21. Imagine if your character simply could choose specializations - it sounds like characters will be allowed to diversify alot if they wish. For example, the rogue could have these options and maybe get to choose 2: Sneakery - generally just become more sneaky. Thievery - deft hands for picking locks and pockets. Charm - learn to talk your way out of anything. Deadly combat - specialize in dealing precise and incapacitating blows in combat (assassin) Distracting combat - learn to distract and harass your enemies and to increase effectiveness of allies. A pure "bard" would essentially choose charm and distracting combat. They already can sneak, pick pockets and locks by virtue of their class, bards just specialize in dealing with people in a less direct fashion. A bard and a rogue are not so terribly different.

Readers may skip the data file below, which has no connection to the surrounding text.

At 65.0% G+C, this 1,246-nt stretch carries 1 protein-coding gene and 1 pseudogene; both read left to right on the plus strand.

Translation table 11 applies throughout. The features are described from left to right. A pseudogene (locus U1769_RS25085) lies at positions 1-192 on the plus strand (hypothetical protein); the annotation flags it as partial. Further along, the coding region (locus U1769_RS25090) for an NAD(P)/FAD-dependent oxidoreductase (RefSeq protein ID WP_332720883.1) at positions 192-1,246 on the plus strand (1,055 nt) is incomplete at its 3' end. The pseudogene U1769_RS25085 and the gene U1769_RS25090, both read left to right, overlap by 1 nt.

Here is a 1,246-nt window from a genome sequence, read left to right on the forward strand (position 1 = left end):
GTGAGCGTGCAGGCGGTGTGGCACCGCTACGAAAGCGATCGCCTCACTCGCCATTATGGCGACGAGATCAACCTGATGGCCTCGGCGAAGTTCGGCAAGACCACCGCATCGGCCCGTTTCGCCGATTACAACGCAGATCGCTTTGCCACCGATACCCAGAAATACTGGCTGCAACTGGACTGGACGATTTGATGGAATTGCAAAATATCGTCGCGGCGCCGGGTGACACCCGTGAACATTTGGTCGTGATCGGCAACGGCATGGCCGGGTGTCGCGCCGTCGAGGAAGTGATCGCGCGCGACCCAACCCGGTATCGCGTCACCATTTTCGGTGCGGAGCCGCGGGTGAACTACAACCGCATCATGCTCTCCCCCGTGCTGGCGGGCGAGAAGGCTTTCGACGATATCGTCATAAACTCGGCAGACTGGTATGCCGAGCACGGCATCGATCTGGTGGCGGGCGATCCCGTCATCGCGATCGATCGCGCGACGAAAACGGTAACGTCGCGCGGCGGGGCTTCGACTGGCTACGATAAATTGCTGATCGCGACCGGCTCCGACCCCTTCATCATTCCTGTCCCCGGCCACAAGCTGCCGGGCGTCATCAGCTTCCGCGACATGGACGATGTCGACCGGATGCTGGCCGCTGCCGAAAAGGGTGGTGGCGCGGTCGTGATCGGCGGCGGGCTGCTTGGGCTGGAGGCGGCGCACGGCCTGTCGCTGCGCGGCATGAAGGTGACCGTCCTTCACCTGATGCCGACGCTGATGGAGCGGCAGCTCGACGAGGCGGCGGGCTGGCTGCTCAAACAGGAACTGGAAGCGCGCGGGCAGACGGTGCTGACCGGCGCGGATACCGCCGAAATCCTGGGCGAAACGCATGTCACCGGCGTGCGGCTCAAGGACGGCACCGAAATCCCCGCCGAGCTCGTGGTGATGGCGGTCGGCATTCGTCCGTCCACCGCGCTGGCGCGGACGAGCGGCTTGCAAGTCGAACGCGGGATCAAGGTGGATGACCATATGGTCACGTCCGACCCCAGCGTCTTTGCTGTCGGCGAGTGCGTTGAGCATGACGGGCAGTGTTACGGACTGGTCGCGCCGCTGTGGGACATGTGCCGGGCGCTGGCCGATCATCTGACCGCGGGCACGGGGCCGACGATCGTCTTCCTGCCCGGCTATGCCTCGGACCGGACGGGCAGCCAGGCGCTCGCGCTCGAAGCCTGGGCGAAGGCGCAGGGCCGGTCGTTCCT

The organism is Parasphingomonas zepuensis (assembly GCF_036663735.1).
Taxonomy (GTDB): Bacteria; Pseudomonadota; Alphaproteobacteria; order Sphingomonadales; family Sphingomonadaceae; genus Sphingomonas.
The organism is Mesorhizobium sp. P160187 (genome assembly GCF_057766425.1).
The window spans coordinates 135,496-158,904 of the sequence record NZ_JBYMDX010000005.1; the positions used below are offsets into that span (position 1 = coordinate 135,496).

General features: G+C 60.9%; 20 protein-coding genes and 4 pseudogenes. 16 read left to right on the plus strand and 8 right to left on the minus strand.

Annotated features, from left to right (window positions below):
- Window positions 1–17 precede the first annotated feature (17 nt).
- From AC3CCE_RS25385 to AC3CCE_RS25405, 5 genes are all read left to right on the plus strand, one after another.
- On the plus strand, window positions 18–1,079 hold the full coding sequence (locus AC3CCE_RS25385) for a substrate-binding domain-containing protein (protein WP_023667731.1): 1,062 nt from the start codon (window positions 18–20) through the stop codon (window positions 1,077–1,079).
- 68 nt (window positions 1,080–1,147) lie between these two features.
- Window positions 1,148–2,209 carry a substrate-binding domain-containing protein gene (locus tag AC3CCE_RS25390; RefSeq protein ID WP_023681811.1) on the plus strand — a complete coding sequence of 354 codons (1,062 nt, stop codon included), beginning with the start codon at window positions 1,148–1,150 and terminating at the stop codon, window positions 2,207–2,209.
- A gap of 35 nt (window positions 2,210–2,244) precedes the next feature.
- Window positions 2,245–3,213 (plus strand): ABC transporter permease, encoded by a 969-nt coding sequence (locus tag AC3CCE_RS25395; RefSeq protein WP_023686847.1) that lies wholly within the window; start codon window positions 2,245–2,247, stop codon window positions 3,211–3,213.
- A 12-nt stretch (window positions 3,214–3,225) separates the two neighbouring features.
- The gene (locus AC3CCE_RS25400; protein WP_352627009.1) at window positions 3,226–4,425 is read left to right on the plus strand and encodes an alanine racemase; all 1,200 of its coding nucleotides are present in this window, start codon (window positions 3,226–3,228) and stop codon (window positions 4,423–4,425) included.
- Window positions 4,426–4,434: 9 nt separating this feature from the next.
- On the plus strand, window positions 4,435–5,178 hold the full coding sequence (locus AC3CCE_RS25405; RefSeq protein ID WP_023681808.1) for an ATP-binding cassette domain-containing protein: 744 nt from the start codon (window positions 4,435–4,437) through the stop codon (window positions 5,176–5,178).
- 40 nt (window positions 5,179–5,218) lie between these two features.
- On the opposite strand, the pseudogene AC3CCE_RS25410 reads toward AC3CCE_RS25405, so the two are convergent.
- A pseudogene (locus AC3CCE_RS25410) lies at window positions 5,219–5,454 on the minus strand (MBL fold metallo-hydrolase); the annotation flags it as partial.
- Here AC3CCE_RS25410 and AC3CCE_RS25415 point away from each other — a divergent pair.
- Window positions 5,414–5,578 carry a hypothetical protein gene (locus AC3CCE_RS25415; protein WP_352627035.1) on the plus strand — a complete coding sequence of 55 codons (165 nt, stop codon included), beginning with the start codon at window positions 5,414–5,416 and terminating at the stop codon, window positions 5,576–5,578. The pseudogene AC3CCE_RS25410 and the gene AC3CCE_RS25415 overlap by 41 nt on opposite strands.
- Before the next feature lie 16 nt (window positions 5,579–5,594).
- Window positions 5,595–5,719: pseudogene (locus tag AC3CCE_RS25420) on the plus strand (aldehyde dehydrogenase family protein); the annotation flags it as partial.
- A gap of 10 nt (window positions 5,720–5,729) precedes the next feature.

22. no footprints for dragons or the sound of wings flapping as they descend would be sad.
  23. that's the point. don't take a quest that's a cake walk when the harder quest will yield the extra experience to cover what was lost not killing the easy monsters. Give players the option to ignore easy quests - unlike BG where you feel the need to take every quest that comes along to ensure you get all the exp to level that you can. The experience it takes to level there scales, but teters off once you reach level 20 so you don't level so irregularly that there's no more sense of progression. If you just have exponentially increasing markers for experience, you end up making player progression come to a halt or start giving out insane numbers for experience for level equivalent challenges.
  24. COD reinforced Die, learn, repeat in me since enemies sometimes take unseen positions and just 1 hit ya on veteran difficulty. I'd like to avoid that here if possible. I've always been a fan of being able to tinker with difficulty during a game outside of fights for convenience's sake, but at the same time I feel like sometimes the player should just have to return at a later date when they're level for it, ya know?
  • Create New...